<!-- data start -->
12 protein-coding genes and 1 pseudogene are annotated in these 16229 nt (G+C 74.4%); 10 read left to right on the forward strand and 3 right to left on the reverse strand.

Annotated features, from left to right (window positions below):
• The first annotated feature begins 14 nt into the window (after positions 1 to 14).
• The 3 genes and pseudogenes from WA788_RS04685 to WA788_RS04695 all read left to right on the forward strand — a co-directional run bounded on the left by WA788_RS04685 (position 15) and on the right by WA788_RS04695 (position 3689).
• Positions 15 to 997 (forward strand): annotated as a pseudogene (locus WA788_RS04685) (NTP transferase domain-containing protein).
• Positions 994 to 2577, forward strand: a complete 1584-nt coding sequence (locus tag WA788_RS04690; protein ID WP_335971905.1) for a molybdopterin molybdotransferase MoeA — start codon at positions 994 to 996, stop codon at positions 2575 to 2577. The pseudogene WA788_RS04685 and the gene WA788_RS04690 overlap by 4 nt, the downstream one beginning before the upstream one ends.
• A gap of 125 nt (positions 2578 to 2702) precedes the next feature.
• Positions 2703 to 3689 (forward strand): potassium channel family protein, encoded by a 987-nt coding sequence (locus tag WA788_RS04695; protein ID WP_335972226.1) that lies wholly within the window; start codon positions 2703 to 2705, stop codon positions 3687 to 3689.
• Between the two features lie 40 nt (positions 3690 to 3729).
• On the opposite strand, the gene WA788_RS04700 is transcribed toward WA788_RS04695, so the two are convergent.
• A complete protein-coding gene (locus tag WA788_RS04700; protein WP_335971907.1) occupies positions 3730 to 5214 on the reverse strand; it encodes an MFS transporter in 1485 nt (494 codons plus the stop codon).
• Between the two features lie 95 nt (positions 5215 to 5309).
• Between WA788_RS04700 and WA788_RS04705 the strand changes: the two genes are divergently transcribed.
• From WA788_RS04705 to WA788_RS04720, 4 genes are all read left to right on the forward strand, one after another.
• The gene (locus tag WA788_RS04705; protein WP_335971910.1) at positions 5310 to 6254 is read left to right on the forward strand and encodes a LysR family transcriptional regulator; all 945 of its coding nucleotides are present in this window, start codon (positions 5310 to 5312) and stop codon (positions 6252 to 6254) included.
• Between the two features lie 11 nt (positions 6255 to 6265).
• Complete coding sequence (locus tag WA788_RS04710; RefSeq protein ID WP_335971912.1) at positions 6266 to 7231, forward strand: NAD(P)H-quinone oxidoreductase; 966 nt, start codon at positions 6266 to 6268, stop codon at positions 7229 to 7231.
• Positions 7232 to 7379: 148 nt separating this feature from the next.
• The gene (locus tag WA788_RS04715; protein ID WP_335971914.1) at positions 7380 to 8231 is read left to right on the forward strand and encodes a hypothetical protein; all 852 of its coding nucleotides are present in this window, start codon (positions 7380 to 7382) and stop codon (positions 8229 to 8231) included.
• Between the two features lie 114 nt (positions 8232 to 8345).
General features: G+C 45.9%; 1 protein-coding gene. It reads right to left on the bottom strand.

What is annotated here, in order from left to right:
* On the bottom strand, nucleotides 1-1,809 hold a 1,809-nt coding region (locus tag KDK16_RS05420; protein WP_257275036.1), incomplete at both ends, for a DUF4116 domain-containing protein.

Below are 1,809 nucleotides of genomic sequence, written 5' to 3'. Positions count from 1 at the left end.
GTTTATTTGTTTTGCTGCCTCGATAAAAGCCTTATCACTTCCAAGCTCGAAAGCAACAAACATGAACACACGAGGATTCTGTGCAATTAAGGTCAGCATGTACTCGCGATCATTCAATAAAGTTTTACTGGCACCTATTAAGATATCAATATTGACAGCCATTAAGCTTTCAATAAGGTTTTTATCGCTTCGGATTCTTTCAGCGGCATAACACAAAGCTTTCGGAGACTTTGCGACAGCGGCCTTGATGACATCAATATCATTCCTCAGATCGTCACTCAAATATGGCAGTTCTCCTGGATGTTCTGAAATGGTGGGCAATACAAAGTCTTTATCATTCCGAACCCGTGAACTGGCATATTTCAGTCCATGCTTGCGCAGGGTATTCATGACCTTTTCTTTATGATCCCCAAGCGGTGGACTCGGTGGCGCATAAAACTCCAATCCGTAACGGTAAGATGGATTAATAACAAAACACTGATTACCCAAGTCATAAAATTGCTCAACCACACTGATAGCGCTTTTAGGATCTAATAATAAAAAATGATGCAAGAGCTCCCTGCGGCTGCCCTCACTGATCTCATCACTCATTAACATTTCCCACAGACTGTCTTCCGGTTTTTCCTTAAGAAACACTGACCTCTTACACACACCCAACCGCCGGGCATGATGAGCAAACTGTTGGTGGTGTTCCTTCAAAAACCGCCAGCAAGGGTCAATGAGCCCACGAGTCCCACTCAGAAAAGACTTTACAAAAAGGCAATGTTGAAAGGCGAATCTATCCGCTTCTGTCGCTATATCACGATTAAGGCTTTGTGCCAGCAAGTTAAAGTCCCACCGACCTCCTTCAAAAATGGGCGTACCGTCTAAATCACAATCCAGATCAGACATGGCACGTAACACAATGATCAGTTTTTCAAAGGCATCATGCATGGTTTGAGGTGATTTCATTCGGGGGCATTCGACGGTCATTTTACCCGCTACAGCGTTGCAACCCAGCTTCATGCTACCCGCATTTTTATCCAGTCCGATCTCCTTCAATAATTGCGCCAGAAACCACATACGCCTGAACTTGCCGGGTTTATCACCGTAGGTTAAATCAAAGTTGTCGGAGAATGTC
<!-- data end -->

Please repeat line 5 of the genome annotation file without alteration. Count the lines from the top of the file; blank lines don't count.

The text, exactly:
• Positions 15 to 997 (forward strand): annotated as a pseudogene (locus WA788_RS04685) (NTP transferase domain-containing protein).